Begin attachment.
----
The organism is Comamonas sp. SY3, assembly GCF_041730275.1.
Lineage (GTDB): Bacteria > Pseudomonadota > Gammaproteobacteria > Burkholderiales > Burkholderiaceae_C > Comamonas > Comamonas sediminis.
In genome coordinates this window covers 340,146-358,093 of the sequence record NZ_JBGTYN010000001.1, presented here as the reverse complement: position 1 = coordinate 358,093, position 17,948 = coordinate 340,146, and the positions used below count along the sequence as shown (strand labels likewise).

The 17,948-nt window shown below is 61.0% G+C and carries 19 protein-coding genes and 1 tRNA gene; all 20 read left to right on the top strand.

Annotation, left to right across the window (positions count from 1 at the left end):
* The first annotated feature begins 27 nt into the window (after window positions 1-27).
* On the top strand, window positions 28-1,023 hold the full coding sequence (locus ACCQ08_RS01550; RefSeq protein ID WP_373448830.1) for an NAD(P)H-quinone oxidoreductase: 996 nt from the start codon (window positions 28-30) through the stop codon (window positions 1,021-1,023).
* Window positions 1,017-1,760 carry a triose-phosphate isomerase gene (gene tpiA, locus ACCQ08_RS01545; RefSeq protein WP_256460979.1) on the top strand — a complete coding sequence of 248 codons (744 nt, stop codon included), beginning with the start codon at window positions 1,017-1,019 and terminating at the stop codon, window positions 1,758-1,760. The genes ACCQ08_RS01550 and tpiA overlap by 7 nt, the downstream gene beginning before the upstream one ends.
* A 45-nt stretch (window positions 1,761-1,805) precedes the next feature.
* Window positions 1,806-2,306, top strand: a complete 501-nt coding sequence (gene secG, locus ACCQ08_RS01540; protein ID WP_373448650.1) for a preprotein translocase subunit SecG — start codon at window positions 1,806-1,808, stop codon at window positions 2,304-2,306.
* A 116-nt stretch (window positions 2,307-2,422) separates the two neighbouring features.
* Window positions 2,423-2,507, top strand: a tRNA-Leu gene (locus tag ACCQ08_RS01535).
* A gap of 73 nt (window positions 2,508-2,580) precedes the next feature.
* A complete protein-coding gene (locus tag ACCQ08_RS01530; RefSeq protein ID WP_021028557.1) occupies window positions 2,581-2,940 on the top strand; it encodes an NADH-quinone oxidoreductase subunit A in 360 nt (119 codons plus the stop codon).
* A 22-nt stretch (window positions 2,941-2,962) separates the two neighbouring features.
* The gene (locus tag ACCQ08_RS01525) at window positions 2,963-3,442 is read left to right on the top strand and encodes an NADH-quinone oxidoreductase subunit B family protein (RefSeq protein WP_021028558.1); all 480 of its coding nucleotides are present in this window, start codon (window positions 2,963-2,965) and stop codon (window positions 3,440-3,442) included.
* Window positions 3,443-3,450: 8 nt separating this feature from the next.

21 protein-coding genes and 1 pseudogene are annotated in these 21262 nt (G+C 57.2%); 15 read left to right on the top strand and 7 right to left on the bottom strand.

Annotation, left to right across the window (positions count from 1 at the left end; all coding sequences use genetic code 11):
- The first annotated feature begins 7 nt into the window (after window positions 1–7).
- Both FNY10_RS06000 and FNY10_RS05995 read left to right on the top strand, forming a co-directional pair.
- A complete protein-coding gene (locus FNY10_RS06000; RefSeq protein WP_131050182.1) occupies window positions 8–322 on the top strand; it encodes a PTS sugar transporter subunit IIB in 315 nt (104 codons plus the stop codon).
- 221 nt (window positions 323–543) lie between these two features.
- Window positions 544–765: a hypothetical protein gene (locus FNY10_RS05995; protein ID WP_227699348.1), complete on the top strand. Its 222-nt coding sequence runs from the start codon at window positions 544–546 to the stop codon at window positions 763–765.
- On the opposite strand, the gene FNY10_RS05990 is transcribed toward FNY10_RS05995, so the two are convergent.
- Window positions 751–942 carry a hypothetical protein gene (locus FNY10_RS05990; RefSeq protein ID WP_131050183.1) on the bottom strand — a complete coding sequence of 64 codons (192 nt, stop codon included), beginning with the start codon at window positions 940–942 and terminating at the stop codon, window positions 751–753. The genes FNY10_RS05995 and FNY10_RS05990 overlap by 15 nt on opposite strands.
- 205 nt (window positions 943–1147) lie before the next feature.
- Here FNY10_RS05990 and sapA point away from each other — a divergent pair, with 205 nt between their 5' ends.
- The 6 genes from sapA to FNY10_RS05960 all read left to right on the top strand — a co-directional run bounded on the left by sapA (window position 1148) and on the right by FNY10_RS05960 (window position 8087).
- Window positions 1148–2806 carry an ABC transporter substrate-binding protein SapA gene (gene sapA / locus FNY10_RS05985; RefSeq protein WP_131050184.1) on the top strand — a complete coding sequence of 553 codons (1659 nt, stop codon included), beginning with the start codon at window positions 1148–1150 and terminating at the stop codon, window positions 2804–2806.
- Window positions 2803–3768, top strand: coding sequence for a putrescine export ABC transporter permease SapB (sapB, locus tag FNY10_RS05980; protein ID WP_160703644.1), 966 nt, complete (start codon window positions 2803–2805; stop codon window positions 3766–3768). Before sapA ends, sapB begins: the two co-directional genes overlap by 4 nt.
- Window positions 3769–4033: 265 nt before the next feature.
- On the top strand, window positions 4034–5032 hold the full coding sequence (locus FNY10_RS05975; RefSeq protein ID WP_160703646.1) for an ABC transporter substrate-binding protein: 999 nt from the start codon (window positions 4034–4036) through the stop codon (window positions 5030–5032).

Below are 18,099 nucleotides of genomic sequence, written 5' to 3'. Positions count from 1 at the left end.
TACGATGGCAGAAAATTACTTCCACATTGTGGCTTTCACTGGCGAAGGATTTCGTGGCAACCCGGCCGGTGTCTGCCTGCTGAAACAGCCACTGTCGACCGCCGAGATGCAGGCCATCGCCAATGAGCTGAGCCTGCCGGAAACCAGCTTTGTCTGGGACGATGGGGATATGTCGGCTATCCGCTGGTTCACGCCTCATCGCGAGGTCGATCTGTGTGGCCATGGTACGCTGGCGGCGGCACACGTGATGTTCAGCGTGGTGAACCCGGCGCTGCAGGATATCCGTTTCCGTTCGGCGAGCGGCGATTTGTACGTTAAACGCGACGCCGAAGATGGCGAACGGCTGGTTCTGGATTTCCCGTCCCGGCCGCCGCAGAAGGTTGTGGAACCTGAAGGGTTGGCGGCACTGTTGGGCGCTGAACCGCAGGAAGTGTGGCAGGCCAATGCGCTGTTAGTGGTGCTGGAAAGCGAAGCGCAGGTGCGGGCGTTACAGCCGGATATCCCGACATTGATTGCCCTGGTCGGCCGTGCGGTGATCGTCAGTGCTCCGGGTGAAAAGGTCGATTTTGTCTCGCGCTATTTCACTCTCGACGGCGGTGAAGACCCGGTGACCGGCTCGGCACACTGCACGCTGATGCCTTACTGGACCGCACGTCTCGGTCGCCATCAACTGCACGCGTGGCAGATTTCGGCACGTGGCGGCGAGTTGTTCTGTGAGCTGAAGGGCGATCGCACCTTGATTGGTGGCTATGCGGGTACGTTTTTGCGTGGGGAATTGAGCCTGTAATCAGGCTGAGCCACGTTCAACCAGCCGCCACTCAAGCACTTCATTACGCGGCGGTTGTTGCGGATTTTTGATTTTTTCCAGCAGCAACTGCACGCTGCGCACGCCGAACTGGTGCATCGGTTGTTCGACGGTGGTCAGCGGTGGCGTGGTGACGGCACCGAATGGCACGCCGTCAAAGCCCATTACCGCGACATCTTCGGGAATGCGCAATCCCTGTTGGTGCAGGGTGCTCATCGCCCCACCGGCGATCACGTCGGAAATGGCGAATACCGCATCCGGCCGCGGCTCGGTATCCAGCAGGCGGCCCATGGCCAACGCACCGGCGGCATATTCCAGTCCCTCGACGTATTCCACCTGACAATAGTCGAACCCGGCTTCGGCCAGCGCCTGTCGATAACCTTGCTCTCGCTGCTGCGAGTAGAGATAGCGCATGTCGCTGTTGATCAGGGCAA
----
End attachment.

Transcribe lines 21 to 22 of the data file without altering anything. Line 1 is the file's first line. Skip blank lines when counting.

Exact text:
- Both FNY10_RS06000 and FNY10_RS05995 read left to right on the top strand, forming a co-directional pair.
- A complete protein-coding gene (locus FNY10_RS06000; RefSeq protein WP_131050182.1) occupies window positions 8–322 on the top strand; it encodes a PTS sugar transporter subunit IIB in 315 nt (104 codons plus the stop codon).